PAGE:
I ask this not because I oppose the notion ot stability–I think local communities benefit greatly from generational stability. Alas, it is hard to find this quality even among many bishops, some of whom move from small diocese to large, sometimes as many as three times in a career.

    • Steve M says:

      Interesting question. Economic man as an idea forces the need for trade off decisions. To achieve certain economic ends we have to make decisions/choices between competing outcomes. Man is not solely economic though he is also political, spiritual, cultural. Your question could lead down many paths. One is to discuss the responsibility of an employer to support stability in the family life of their employees toward the common good. But the employer must also insure that their firm thrives to insure employment to the people. At the same time the individual must make trade off decisions for themselves. When do I move my family for its best end and what is its best end? Both paths I think need to be guiding by the teachings of the Church so that the trade off decision economic man is forced to make is guided by God and the spiritual aspect of man. To achieve stability and gain those gifts will often require a sacrifice of greater wealth. This for me ties back a couple of days ago into the blog on having too much stuff. If man tries to be solely economic their life will be out of balance and away from the nature God intended.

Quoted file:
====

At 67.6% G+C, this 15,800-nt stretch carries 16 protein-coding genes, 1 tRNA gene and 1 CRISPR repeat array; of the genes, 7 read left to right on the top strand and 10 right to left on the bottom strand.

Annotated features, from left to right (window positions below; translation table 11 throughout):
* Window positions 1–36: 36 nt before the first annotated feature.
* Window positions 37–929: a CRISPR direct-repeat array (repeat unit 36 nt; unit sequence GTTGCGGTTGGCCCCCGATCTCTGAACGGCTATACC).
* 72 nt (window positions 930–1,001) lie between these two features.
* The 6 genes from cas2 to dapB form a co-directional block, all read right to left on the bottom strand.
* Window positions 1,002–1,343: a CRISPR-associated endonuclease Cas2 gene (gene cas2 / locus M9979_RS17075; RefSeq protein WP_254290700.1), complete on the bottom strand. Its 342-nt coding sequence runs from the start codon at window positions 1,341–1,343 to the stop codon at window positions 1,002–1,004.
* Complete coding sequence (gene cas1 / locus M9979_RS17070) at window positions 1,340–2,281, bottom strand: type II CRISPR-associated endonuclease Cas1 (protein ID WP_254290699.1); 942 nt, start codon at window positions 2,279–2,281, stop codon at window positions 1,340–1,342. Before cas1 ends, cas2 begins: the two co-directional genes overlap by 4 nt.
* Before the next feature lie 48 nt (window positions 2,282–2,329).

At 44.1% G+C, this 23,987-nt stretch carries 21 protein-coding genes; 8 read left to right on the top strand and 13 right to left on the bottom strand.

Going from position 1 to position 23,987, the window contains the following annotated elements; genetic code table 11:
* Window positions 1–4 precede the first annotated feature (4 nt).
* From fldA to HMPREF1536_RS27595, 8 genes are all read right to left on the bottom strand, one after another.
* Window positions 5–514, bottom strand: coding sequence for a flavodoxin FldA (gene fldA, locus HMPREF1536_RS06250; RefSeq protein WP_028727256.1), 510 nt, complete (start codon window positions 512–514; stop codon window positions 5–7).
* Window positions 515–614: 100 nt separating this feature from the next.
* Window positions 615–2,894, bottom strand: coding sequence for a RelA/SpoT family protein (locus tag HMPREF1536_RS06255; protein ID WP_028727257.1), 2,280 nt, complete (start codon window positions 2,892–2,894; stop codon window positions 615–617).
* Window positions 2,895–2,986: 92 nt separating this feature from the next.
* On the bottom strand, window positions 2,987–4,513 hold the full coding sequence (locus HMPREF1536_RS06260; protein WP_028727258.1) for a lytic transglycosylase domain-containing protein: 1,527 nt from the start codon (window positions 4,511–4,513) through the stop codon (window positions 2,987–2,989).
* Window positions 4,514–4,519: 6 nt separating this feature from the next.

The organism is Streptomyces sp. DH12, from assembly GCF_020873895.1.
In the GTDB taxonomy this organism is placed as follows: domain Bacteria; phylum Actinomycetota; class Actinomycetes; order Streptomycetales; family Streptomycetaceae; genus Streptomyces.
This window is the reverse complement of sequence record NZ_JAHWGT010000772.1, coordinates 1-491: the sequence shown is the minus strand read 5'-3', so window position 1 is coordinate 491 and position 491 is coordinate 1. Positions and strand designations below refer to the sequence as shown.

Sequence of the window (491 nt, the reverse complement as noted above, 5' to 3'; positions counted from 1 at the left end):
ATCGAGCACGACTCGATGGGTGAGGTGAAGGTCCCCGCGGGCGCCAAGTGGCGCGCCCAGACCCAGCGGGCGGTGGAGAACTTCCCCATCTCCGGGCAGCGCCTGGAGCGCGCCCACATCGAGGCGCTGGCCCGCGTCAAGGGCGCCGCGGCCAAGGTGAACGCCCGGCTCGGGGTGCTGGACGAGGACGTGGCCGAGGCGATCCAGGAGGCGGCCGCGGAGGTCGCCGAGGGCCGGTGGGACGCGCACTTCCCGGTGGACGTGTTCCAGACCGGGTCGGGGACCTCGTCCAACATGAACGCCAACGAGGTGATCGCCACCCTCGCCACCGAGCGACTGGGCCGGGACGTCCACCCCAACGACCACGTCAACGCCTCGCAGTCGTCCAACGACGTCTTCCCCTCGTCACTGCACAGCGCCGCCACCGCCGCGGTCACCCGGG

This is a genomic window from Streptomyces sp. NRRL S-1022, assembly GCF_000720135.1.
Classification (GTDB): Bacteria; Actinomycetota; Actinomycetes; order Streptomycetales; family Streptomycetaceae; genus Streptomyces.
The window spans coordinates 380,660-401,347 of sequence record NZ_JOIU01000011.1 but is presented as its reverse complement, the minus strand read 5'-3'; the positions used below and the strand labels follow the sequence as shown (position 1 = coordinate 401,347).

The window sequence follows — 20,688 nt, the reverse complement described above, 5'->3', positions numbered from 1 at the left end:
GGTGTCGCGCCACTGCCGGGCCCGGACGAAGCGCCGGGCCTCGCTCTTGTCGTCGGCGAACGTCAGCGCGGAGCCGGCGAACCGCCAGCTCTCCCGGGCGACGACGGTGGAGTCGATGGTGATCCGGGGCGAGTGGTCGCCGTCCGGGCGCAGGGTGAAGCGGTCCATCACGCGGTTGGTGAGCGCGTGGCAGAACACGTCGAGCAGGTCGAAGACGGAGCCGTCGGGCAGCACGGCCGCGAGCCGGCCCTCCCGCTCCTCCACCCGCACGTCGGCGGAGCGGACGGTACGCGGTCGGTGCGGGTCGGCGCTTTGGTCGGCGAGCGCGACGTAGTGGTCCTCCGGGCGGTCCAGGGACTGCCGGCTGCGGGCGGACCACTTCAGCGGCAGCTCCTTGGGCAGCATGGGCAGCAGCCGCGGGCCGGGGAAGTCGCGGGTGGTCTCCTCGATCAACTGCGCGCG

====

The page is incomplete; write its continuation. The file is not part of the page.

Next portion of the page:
It is convenient to look at a situation through one lens and can be useful to understand the trade off decisions that humans have to make. This parsing down is never sufficent though to fully understand any situation. As you raise when is it better for the good of the Church as a whole for a bishop to stay in one diocese and when is it better for them to move? Stability has huge upsides as Msgr. Pope points out but it is not always the sole end.

      This poist lead me quickly to a lot of self examination. Why did I move my family for this job. Should we move to another house and how will this make our lives better on the whole?

      Thank you Msgr. Pope for another thoughtful teaching moment and thank you Todd for your interesting question.

    • Joseph says:

      Could you please elaborate on your reference to the Acton Institute in the context of this particular topic.

      My impression of the Acton Institute, strictly from viewing its website a number of times, is that it does not reflect what I believe is traditional Catholic political/economic philosophy. It uses an apparent identification with the Church as a cover to promote libertarian political thinking, i.e. survival of the fittest and and a quasi feudal society. More power to the powerful and minimal consideration for the needy. Maybe that would represent an endorsement of stability by returning society to the days when a vast percentage of the population never left their birthplace because they could never get out of the poverty they were born into. .

      Am I misunderstanding something?

      • JT says:

        The Acton Institute is a redoubt of orthodox Catholic social teaching. They are not Darwinian or “feudal” in the slightest. Joseph, I would suggest that you read what they say before you make uninformed posts like this.

  3. David F says:

    Thank you for this post, I’ve craved stability all my life and now I’m fortunate to have some measure of it. I wonder though with the now common practice of shuffling priests from parish to parish every 7 years or so are we loosing that stability in our local communities? Isn’t the church at the heart of each locality and the rapid change of the pastor disruptive?

  4. Vijaya says: